Hey there, time traveller!
This article was published 6/9/2013 (1385 days ago), so information in it may no longer be current.
If you really think about it, these past few weeks have opened a window on the importance of our choice of words. On the one hand, millions of Americans and Canadians once again stood in awe at the power of Dr. Martin Luther King's "I have a dream speech" some 50 years ago. His choice of words mobilized society and served to positively change both nations.
On the other hand, Manitobans have been quickly mobilized against Deputy Premier Eric Robinson, whose choice of words landed him in the spotlight for his "do-good white people" comment found hidden in an intergovernmental email. Since then, accusations of racism have been flying fast and furious as more and more people have waded into the debate.
Yet, the power of these words has not diminished, even with the help of public relations gurus who have attempted to smooth the rough waters of this controversy.
No matter which side of the controversy readers take, this situation is a good lesson for all of us. You better believe it, there's power in our words. Words have the power to mobilize for good or for evil. Words are known to ruin all types of relationships. And as we see on the world stage, words can even lead us to the brink of war.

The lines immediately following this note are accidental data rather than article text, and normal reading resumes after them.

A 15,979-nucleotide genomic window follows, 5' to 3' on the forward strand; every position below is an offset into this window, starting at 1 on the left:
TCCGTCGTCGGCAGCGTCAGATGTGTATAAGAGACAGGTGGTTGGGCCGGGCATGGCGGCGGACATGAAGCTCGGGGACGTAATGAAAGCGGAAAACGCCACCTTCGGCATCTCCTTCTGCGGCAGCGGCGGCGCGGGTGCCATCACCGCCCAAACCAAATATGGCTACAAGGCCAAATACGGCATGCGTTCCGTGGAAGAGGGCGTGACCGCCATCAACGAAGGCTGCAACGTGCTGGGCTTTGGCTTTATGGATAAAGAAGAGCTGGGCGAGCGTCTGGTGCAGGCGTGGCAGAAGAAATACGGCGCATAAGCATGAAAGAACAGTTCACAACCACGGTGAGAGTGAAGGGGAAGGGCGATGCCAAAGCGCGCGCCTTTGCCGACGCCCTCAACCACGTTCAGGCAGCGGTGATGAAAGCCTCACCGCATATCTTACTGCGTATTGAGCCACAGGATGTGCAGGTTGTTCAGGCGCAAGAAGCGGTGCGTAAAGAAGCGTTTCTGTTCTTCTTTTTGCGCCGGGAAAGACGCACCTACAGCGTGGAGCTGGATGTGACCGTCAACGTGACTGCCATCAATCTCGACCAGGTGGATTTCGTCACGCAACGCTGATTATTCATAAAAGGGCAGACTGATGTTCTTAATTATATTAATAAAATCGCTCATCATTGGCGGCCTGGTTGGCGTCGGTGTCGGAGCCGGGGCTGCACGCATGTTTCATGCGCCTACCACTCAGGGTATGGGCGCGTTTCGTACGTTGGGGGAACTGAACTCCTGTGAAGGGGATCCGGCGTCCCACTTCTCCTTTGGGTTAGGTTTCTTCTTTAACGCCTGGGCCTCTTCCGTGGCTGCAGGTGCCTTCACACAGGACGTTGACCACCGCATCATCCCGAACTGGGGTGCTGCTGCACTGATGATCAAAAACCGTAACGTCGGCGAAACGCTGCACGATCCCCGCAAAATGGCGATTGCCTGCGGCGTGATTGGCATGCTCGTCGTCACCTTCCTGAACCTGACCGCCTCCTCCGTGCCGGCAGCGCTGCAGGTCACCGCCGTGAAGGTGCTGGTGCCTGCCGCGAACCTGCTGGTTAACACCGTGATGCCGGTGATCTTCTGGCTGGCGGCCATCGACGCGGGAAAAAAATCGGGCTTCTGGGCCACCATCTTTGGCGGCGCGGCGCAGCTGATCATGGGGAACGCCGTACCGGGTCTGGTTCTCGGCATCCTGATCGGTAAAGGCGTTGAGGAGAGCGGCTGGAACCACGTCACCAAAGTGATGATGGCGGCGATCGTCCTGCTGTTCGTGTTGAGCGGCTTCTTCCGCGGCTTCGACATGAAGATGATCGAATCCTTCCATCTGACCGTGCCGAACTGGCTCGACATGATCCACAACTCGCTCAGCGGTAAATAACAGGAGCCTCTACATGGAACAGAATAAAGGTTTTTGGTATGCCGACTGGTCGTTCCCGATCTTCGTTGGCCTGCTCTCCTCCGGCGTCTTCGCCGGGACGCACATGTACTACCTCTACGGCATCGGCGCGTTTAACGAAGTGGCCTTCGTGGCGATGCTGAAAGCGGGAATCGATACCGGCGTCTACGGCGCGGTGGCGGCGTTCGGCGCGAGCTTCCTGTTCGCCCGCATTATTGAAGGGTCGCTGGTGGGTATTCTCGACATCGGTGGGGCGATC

Overall, how we use words has been getting a lot more attention in society and the workplace than in years past. In fact, the old saying, "sticks and stones can break my bones, but words will never hurt me," has been proven time and time again to be totally erroneous. While I'm sure the original lesson was to encourage us to turn the other cheek and ignore hurtful comments, when words get to the point of verbal abuse and racial slurs, then enough is enough -- tempers flare, conflict arises and feelings are hurt.
However, now we have accepted words are indeed powerful, to be honest, I'm still not confident our general population pays sufficient attention to the power of what they say or how they say it. And, since most of us don't have a public relations specialist at hand, paying attention to our vocabulary and our expressions and learning how to communicate more effectively is critical to our ongoing success in all aspects of life. So where does one start?
I'm confident the following tips will help to refocus and improve your communication skills.
Check your attitude -- Good communicators have a positive life attitude and believe everyone is equal no matter their colour, racial origin, or opinion, for that matter. A positive self-attitude helps to prevent blurting out comments listeners or readers experience as personal "put-me-downs" and/or racial slurs.
Think before you speak/write -- Thinking through the goals and objectives of a communication, be it a brief sentence or a long paragraph, ensures off-hand, spurious comments are avoided. Examine who the audience is, what the issue is and what the sensitivities are before responding. Believe me, more careers have been damaged by "off the cuff" comments than anything else.
Confirm your environment -- Language is an important key to successfully persuading others, communicating intentions and controlling one's environment. This means you must be careful, because what is appropriate and what is effective in a business environment may not be effective in a casual environment. You need to know the difference and communicate accordingly.